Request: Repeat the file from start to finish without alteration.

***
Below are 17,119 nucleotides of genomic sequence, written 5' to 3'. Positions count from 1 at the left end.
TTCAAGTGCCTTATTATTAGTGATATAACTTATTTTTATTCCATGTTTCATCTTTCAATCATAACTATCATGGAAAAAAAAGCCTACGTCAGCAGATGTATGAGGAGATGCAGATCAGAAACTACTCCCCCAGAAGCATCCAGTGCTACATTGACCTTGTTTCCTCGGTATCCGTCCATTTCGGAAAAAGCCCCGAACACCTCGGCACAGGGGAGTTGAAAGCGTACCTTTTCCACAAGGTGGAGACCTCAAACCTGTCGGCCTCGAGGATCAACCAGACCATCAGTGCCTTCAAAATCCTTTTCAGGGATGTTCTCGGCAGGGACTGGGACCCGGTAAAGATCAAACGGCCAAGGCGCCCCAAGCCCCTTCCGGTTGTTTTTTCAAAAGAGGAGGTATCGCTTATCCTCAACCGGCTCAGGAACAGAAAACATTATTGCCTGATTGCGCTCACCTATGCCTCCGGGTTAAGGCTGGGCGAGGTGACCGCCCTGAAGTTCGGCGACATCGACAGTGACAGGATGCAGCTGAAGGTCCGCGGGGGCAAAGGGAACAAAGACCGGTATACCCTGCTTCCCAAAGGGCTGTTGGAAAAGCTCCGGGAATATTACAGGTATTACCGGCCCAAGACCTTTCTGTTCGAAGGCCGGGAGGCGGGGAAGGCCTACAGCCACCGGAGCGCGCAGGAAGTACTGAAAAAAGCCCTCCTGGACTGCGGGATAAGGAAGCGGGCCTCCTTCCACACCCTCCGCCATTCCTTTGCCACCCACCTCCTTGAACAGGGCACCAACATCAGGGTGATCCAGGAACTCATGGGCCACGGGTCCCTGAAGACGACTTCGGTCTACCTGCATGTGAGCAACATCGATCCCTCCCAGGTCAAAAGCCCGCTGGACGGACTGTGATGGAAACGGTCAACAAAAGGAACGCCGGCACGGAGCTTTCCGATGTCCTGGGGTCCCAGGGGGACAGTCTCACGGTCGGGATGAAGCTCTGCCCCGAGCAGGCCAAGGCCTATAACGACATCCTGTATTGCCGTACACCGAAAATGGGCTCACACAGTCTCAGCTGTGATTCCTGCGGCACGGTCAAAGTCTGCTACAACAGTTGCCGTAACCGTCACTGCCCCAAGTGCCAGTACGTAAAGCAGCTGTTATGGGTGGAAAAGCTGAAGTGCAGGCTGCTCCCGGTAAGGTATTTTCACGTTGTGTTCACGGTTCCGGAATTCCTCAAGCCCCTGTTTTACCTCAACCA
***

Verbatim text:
Below are 17,119 nucleotides of genomic sequence, written 5' to 3'. Positions count from 1 at the left end.
TTCAAGTGCCTTATTATTAGTGATATAACTTATTTTTATTCCATGTTTCATCTTTCAATCATAACTATCATGGAAAAAAAAGCCTACGTCAGCAGATGTATGAGGAGATGCAGATCAGAAACTACTCCCCCAGAAGCATCCAGTGCTACATTGACCTTGTTTCCTCGGTATCCGTCCATTTCGGAAAAAGCCCCGAACACCTCGGCACAGGGGAGTTGAAAGCGTACCTTTTCCACAAGGTGGAGACCTCAAACCTGTCGGCCTCGAGGATCAACCAGACCATCAGTGCCTTCAAAATCCTTTTCAGGGATGTTCTCGGCAGGGACTGGGACCCGGTAAAGATCAAACGGCCAAGGCGCCCCAAGCCCCTTCCGGTTGTTTTTTCAAAAGAGGAGGTATCGCTTATCCTCAACCGGCTCAGGAACAGAAAACATTATTGCCTGATTGCGCTCACCTATGCCTCCGGGTTAAGGCTGGGCGAGGTGACCGCCCTGAAGTTCGGCGACATCGACAGTGACAGGATGCAGCTGAAGGTCCGCGGGGGCAAAGGGAACAAAGACCGGTATACCCTGCTTCCCAAAGGGCTGTTGGAAAAGCTCCGGGAATATTACAGGTATTACCGGCCCAAGACCTTTCTGTTCGAAGGCCGGGAGGCGGGGAAGGCCTACAGCCACCGGAGCGCGCAGGAAGTACTGAAAAAAGCCCTCCTGGACTGCGGGATAAGGAAGCGGGCCTCCTTCCACACCCTCCGCCATTCCTTTGCCACCCACCTCCTTGAACAGGGCACCAACATCAGGGTGATCCAGGAACTCATGGGCCACGGGTCCCTGAAGACGACTTCGGTCTACCTGCATGTGAGCAACATCGATCCCTCCCAGGTCAAAAGCCCGCTGGACGGACTGTGATGGAAACGGTCAACAAAAGGAACGCCGGCACGGAGCTTTCCGATGTCCTGGGGTCCCAGGGGGACAGTCTCACGGTCGGGATGAAGCTCTGCCCCGAGCAGGCCAAGGCCTATAACGACATCCTGTATTGCCGTACACCGAAAATGGGCTCACACAGTCTCAGCTGTGATTCCTGCGGCACGGTCAAAGTCTGCTACAACAGTTGCCGTAACCGTCACTGCCCCAAGTGCCAGTACGTAAAGCAGCTGTTATGGGTGGAAAAGCTGAAGTGCAGGCTGCTCCCGGTAAGGTATTTTCACGTTGTGTTCACGGTTCCGGAATTCCTCAAGCCCCTGTTTTACCTCAACCA